2. JONATHAN 2 DUNHAM/alias SINGLETARY (Richard 1 Singletary) was born in Newbury, Essex County, Massachusetts 17 January 1639/40;  died probably about 1724 in Woodbridge, Middlesex Co., New Jersey.  He married ca. 1657 MARY BLOOMFIELD.  She was born 15 January 1642, in Newbury, Massachusetts, daughter of Colonel Thomas Bloomfield; d. 1705.
- The story of Jonathan Dunham alias Singletary is a complicated one with many important facts unknown. What is known has been the subject of a range of speculation and different interpretations. There is no question that he was a prominent man who was held in high esteem by many for much of his life. He was deeply involved in the political and religious dynamics of his time. There is evidence that he was involved with the Quakers, who at the time were seen as bizarre by the Puritans and were persecuted by them. Possibly this was the root cause of much of the controversy surrounding him.
- Jonathan was born as Jonathan Singletary at Salisbury, Essex County, Massachusetts on January 17, 1639/40. His father was Richard Singletary and apparently his mother was Susanna Cooke. However, there is speculation that he might have been the child of an earlier wife of Richard who was the “good wife Singletary” who died in 1638-9.  The speculation about his mother is that perhaps her name was Dunham, and Jonathan began to use the Dunham surname in deference to her. What is known is that after he moved with his wife's family to Woodbridge, New Jersey, he called himself Jonathan Dunham alias Singletary. All of Jonathan’s children used the surname Dunham or Donham. It is important to note that all of the other sons of Richard Singletary continued to use the Singletary surname.
- Jonathan grew up in Essex County, Massachusetts, where he met and married Mary Bloomfield, daughter of Thomas and Mary Bloomfield. The exact date of their marriage is not known, but it must have been before 1662. There is a record in that year of Jonathan's parents conveying a piece of land to Mary, and she is identified as the wife of Jonathan.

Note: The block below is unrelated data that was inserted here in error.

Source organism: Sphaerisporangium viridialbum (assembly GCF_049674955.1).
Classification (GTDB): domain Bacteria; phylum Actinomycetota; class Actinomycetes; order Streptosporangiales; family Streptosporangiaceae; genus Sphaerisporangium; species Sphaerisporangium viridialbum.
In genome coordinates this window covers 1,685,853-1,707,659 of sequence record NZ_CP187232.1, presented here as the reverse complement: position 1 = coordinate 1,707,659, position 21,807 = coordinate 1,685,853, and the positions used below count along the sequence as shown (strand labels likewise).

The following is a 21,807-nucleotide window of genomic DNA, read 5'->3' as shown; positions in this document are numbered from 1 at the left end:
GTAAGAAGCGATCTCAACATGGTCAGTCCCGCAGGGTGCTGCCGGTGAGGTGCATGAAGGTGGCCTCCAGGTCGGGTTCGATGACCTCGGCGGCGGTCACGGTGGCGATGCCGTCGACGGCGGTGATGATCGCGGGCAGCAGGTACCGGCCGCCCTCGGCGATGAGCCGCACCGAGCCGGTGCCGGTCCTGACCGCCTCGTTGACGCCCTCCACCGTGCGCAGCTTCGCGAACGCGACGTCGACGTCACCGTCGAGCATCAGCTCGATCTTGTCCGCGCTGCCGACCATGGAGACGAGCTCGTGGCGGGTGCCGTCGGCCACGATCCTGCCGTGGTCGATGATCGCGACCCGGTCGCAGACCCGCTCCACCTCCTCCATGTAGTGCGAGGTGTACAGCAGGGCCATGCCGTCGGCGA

- Sometime between 1665 and 1670, Jonathan and Mary left Essex County, Massachusetts and relocated to Woodbridge, Middlesex County, New Jersey. Mary’s father, Thomas Bloomfield, was one of a number of prominent men invited to emigrate to Woodbridge by the newly appointed Governor of New Jersey. From the time of this move Jonathan began to call himself Jonathan Dunham alias Singletary.
- Jonathan became a prominent citizen in Woodbridge. In 1670 "Jonathan Dunham, alias Singletary, and Mary his wife, formerly of Hauesall [Haverhill] in ye Massachusetts colony" are granted a total of 213 acres in parcels of land in consideration of Jonathan building the first grist mill in Woodbridge Township. The mill that he built was used for many generations and was reportedly still standing in 1870. The millstone itself is still in existence, and can be seen on display at the Trinity Episcopal Church Rectory in Woodbridge, New Jersey. The house that Jonathan built in 1671 near the mill site, was built of brick from Holland which had been used as ballast in ships. This house, significantly refurbished, is still standing. It currently  serves as the Rectory of the Trinity Episcopal Church.
- In 1671 Jonathan was listed as acting as foreman of a jury, and also as overseer of the highways. In 1673 he was elected a member in the New Jersey Assembly. In 1675 he served as Clerk of the Township Court. He was involved in several land transactions in 1717, 1720, and 1721. In a document dated April 24, 1724, his son Jonathan noted that his father, Jonathan Dunham, had lately deceased.
- The Woodridge historian Rev. Joseph W. Dally, [Woodbridge and Vicinity, pub. 1989, p. 44], wrote of Jonathan, "This Dunham was a man of great energy. When he determined upon an enterprise he pushed it forward to success with indomitable perseverance. So many of his relatives settled in the north of the Kirk Green that the neighborhood was known as Dunhamtown for many years."
A memorial plaque in front of the Trinity Church Rectory reads:
This millstone from the mill of
May 16, 1948
builder of Trinity Church Rectory 1670
was placed here by
Trinity Young Peoples Fellowship
on the 250th Anniversary
of Trinity Church
A second Memorial Plaque places at the site reads:
In Memory of
of Woodbridge Township N. J.
who in 1670 established the
First Grist Mill in New Jersey
at Woodbridge, New Jersey
and built the Brick House
now Trinity Church Rector
dedicated October 5, 1969
the 300th Anniversary Comm.